When the perishable has been clothed with the imperishable, and the mortal with immortality, then the saying that is written will come true: “Death has been swallowed up in victory.”
“Where, O death, is your victory?
Where, O death, is your sting?”
The sting of death is sin, and the power of sin is the law. But thanks be to God! He gives us the victory through our Lord Jesus Christ. (I Cor. 15:54-57, NIV)
In his message on Sunday, on the resurrection, Rudy spoke of this passage as the “taunting of death”. For some reason, that caught my attention and I’ve been thinking about that idea and this passage in the days since.
We sometimes speak of those who do “death-defying” acts. Is that what taunting death is? Or there are those into “extreme sports” where one performs on the knife-edge of athletic artistry and a potentially fatal incident. I would propose that those who do such things may be tapping into something deep inside us–that death is neither to be meekly submitted to nor feared. To do so is to allow death a control over our lives where a part of ourselves has already died. Most who defy death in these ways may see this as the moments when they feel most fully alive.
So, am I suggesting that we all go bungee jumping or go out and scale a sheer rock precipice? No way! Rather, I would suggest that many of those who do this are not taunting or defying death but rather are trying to deny it. To do these things without possessing resurrection hope in Christ is not an act of courageous defiance but one of denial and delusion. It’s like the 90 pound weakling shaking his fist in the face of the big bully before getting pounded into the ground. Now or later, we all will die–the bully will seem to win.
No, Christians join Paul in the taunt, “Where, O death, is your sting?” not out of defiance or denial of death but in the face of death, because we know that death will not have the last word. It didn’t with Jesus. It won’t with us. When Jesus rose, death was defeated. Already, for those in Christ, we believe we’ve been raised to newness of life. And so death is defeated already in each of us. But that is just the beginning. If we are in Christ, we will die, but one day will live again in new bodies subject to neither illness or death. On that day, we will look back and it will be death that looks like the 90 pound weakling. In fact, because of Jesus, it already is. And so we taunt.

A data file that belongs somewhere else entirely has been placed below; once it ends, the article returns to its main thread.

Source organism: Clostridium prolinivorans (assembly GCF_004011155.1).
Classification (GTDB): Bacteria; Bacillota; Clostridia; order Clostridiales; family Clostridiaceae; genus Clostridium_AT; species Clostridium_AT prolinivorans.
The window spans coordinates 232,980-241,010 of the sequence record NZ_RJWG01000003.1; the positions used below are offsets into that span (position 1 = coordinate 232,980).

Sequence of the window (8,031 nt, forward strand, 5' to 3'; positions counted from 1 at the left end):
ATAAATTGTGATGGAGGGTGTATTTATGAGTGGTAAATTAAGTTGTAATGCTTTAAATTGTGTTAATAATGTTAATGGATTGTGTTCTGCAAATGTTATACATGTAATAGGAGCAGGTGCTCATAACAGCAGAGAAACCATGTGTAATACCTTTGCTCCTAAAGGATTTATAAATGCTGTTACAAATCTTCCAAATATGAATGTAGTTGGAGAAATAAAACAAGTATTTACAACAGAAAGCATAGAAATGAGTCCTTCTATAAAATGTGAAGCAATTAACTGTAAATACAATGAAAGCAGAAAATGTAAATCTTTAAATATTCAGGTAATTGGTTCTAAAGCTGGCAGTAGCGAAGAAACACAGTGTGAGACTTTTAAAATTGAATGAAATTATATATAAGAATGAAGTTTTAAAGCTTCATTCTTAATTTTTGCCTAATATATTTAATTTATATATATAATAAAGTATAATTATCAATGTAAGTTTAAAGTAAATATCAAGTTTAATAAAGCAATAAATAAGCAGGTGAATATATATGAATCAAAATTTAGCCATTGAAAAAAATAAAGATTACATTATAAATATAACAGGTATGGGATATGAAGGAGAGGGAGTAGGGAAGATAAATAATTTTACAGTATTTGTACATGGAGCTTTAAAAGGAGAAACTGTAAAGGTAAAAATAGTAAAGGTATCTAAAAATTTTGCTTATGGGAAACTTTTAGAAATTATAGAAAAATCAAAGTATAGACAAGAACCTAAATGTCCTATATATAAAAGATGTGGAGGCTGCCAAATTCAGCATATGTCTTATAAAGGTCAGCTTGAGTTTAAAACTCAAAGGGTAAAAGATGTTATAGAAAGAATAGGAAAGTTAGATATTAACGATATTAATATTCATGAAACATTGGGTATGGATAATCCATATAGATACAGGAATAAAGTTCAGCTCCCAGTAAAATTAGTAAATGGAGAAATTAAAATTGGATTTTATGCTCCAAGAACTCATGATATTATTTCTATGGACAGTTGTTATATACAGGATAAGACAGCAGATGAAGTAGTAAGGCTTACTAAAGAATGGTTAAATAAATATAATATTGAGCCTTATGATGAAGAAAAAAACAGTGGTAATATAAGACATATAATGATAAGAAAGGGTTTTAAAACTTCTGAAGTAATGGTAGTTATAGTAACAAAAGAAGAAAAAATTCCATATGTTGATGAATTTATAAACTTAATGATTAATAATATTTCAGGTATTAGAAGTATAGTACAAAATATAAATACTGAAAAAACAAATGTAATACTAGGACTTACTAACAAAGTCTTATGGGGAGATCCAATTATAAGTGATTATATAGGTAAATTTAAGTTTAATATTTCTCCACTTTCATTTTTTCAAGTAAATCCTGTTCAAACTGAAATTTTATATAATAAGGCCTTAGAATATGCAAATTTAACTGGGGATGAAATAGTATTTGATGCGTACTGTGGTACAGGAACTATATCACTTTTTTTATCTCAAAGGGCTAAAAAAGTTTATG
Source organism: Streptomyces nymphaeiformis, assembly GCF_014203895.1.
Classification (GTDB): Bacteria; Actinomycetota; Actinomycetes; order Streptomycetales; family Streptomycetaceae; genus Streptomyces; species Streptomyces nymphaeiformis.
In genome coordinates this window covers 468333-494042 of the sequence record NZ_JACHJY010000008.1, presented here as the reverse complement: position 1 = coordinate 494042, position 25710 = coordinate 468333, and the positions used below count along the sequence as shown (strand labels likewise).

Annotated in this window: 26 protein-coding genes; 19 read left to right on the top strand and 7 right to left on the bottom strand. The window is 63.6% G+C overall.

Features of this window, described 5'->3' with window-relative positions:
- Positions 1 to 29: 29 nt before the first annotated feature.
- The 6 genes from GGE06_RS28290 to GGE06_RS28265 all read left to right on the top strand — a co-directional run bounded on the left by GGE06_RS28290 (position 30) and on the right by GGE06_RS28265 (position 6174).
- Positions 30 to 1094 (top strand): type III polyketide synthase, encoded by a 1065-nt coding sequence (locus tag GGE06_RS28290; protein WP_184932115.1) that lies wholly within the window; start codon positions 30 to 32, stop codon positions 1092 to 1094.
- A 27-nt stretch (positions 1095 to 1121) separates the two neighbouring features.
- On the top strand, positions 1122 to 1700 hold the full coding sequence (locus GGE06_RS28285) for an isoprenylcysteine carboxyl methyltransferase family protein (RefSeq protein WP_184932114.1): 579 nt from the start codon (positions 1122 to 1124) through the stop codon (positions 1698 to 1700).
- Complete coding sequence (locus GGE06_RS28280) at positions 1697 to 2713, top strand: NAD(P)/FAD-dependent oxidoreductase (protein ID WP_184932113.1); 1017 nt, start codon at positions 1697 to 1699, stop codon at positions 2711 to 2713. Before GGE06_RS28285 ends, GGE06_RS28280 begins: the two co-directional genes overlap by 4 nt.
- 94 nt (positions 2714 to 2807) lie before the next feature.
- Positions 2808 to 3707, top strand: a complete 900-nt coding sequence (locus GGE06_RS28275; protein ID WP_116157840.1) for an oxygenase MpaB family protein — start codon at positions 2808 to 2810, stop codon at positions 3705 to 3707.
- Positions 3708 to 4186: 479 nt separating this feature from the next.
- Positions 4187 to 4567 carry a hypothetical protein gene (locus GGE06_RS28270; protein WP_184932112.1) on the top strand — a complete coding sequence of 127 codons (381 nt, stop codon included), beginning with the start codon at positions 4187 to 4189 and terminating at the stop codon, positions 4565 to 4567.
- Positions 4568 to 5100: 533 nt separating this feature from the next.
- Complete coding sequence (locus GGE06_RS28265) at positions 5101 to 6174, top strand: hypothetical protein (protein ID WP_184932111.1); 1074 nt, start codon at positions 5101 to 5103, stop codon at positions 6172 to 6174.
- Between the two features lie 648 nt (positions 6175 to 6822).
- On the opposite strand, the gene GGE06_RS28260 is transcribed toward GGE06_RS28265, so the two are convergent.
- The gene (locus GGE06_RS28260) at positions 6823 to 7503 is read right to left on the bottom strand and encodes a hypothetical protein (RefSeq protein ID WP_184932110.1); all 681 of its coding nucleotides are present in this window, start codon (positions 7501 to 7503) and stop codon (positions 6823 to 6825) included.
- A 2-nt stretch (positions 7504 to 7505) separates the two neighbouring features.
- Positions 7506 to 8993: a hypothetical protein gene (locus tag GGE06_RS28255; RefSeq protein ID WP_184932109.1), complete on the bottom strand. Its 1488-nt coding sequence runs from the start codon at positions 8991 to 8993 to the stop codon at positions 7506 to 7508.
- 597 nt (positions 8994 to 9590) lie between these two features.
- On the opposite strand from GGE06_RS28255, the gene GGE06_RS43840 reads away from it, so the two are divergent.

What does this mean for how we live? For one thing, it means we stop joining the world in its fear of or denial of death. It means we don’t need to do the crazy mid-life crisis thing of buying the hot car or finding a hot new lover. It means we face death when it happens and stop avoiding funerals. We don’t try to change the subject.
Taunting death doesn’t mean we don’t grieve death. When I watched my mother die and heard her pronounced dead, there was this realization of finality, that I would never speak to her again in this life–and I miss our Sunday phone calls even now, nearly four years later. But I do not grieve without hope (1 Thessalonians 4:13). She hoped in the Lord and I believe she will be raised to life more glorious and beautiful than I ever knew her.
Taunting death means we honestly face the reality that we will die. It means we “number our days” and realize the precious gift of each one. It means speaking with our families about our death and how we want that to be a testimony to our resurrection hope. And it means we are willing to take risks of faith in this life, knowing we are utterly secure in Christ–whether it is giving generously in an offering, or taking calculated risks to enter urban settings for the sake of the gospel.
I would close with recommending that you listen to the sixth movement of Brahm’s Requiem. The link below will take you to an English version. It is taken directly from this Sunday’s text. Notice especially how the chorus taunts death: “O death, where is thy sting?”
For those at Smoky Row, I’d love to hear your reaction to listening to this stirring piece of music. Did it give you more of a sense of what it means to taunt death and of the wonder of our resurrection hope?
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